Keynote Speaker

A/Prof Sawsan As-Sanie


Sawsan (Suzie) As-Sanie is an Associate Professor in the Department of Obstetrics and Gynecology at The University of Michigan. She is the Director of the Minimally Invasive Gynecologic Surgery Program and Fellowship, and Director of the Endometriosis and Chronic Pelvic Pain Center at the University of Michigan.

A/Prof As-Sanie received her medical degree from Johns Hopkins University School of Medicine and then completed her clinical training in Obstetrics and Gynecology at Case Western Reserve in Cleveland, Ohio. She then completed her Master’s in Public Health (MPH) in epidemiology as well as a clinical Fellowship in Minimally Invasive Gynecologic Surgery and Chronic Pelvic Pain at the University of North Carolina. A/Prof As-Sanie currently serves on the editorial board of the Journal of Minimally Invasive Gynecology and has chaired several committees for the AAGL (American Association of Gynecologic Laparoscopists), including serving as the Scientific Program Chair for the 2017 AAGL Global Congress. She is the 2018 President of the International Pelvic Pain Society (IPPS), and has served on the IPPS board of directors since 2011.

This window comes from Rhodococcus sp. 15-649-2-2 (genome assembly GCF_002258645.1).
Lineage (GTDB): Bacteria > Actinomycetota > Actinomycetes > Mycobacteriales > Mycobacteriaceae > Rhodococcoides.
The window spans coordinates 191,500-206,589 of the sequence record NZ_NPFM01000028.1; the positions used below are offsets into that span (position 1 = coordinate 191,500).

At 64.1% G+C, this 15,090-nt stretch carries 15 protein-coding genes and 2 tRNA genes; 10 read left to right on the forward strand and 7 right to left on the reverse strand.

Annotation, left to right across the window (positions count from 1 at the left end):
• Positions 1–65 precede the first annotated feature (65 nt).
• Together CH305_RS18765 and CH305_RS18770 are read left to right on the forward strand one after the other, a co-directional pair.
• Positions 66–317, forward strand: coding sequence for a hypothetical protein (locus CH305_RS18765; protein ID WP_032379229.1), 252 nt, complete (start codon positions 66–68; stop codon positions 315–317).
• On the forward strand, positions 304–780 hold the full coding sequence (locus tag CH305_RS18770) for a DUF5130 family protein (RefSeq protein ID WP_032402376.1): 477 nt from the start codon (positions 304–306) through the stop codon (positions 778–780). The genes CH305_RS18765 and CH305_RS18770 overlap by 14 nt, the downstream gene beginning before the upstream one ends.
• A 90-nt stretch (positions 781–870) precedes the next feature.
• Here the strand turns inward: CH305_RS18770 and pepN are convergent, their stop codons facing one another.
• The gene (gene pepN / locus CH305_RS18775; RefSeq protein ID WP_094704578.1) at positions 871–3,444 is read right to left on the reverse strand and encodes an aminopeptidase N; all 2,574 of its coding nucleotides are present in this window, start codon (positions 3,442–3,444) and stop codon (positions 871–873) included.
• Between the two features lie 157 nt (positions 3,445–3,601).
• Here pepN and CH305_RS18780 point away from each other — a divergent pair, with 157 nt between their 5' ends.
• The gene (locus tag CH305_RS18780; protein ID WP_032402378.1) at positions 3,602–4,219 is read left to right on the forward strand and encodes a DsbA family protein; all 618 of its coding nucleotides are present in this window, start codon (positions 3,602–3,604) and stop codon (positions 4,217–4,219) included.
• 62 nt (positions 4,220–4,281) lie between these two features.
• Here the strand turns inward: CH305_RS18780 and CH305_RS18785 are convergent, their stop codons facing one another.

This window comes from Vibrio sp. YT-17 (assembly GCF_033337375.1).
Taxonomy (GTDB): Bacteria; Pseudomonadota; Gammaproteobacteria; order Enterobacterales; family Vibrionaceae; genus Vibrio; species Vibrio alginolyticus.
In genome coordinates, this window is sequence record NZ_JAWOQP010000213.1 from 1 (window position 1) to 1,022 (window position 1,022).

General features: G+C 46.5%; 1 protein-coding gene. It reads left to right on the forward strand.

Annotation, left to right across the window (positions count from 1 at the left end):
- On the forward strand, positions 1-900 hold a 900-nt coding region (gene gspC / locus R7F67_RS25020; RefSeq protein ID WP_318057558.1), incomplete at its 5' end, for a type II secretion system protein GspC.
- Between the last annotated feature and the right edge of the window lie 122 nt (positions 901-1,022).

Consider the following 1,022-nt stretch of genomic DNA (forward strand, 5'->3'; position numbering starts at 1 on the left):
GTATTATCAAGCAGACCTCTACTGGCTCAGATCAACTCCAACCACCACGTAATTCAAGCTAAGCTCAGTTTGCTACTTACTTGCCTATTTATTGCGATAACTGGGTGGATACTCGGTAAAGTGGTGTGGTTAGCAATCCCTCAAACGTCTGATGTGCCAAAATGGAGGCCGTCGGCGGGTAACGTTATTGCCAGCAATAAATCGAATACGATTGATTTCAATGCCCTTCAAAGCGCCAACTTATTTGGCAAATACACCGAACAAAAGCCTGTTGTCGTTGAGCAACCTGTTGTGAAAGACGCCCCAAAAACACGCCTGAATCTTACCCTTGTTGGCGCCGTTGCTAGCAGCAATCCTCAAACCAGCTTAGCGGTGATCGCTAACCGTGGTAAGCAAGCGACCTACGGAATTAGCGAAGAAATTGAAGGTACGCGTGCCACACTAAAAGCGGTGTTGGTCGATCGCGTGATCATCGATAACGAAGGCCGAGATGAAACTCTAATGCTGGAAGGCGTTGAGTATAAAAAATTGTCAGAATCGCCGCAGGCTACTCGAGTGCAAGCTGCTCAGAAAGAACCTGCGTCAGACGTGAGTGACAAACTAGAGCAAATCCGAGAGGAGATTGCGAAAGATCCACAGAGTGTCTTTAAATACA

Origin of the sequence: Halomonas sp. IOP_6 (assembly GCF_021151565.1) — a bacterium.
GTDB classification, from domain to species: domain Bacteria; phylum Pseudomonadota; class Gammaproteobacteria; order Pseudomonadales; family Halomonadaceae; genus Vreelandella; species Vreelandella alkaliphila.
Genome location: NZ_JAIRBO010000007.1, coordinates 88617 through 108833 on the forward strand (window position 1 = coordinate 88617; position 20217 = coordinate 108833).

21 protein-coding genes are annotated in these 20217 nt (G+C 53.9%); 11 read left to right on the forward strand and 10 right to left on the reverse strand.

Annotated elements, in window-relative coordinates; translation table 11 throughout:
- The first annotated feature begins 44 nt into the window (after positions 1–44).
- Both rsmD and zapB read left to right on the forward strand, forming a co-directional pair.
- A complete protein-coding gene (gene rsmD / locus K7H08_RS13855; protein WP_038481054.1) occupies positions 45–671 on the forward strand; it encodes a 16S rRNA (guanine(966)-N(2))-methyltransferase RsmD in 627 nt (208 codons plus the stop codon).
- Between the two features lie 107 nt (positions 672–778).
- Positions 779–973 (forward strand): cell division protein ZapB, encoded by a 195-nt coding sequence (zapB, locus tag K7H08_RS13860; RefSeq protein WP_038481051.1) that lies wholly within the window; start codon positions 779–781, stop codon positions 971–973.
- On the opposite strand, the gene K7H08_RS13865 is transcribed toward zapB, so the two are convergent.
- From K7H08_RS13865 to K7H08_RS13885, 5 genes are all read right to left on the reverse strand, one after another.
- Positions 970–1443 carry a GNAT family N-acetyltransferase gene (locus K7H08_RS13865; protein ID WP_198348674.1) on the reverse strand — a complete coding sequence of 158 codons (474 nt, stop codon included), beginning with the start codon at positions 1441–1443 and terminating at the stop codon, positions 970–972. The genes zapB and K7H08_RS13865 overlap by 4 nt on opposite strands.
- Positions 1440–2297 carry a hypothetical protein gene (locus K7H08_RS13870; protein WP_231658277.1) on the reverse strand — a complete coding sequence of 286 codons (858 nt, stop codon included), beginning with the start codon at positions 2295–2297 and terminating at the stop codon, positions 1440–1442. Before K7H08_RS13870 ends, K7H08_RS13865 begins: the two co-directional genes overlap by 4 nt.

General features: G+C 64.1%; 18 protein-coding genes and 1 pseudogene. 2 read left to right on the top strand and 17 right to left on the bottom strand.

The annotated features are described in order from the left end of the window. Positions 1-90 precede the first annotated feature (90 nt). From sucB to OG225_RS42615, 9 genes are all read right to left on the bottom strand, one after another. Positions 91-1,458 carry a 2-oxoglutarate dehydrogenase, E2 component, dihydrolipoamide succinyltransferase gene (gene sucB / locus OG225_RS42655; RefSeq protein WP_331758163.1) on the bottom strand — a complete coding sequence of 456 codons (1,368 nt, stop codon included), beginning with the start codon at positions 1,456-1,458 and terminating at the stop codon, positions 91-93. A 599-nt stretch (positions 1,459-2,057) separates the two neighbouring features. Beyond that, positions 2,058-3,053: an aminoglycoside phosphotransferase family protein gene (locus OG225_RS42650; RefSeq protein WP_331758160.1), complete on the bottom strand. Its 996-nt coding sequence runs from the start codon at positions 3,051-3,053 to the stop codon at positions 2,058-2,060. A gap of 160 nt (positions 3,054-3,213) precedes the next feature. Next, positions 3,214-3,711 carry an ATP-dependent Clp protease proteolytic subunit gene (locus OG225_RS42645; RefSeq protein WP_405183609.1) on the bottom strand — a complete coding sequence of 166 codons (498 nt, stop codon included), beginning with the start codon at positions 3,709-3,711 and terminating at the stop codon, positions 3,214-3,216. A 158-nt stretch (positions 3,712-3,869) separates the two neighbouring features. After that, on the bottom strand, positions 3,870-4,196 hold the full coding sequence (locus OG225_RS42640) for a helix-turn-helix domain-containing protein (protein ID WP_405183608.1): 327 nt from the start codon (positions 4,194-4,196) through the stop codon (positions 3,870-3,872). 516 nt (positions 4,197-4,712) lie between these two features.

A/Prof As-Sanie is an NIH-funded clinician scientist whose research interests are aimed at defining the underlying mechanisms involved in the initiation and maintenance of chronic pelvic pain and post-surgical pain, with a focus on endometriosis-associated pelvic pain. Through ongoing collaboration with Dr Daniel Clauw, Dr Richard Harris and other leading faculty within the University of Michigan Chronic Pain & Fatigue Research Center, A/Prof As-Sanie’s team published the first studies that demonstrate a central pain phenotype with alterations in brain anatomy and function in women with chronic pelvic pain, which are independent of the presence and severity of endometriosis. These studies have shifted the paradigm in the care of women with chronic pelvic pain and have been cited extensively to explain why the degree of endometriosis does not correlate with the severity of pain symptoms, and why up to 25% of women who undergo hysterectomy for the treatment of pelvic pain have persistent pelvic pain after surgery. A/Prof As-Sanie is committed to promoting formative improvements in the healthcare of women with chronic pelvic pain and endometriosis by pursuing clinical and translational research in the epidemiology, physiology and treatment of pelvic pain disorders and by providing evidence-based education of patients and providers on appropriate evaluation and effective treatment strategies.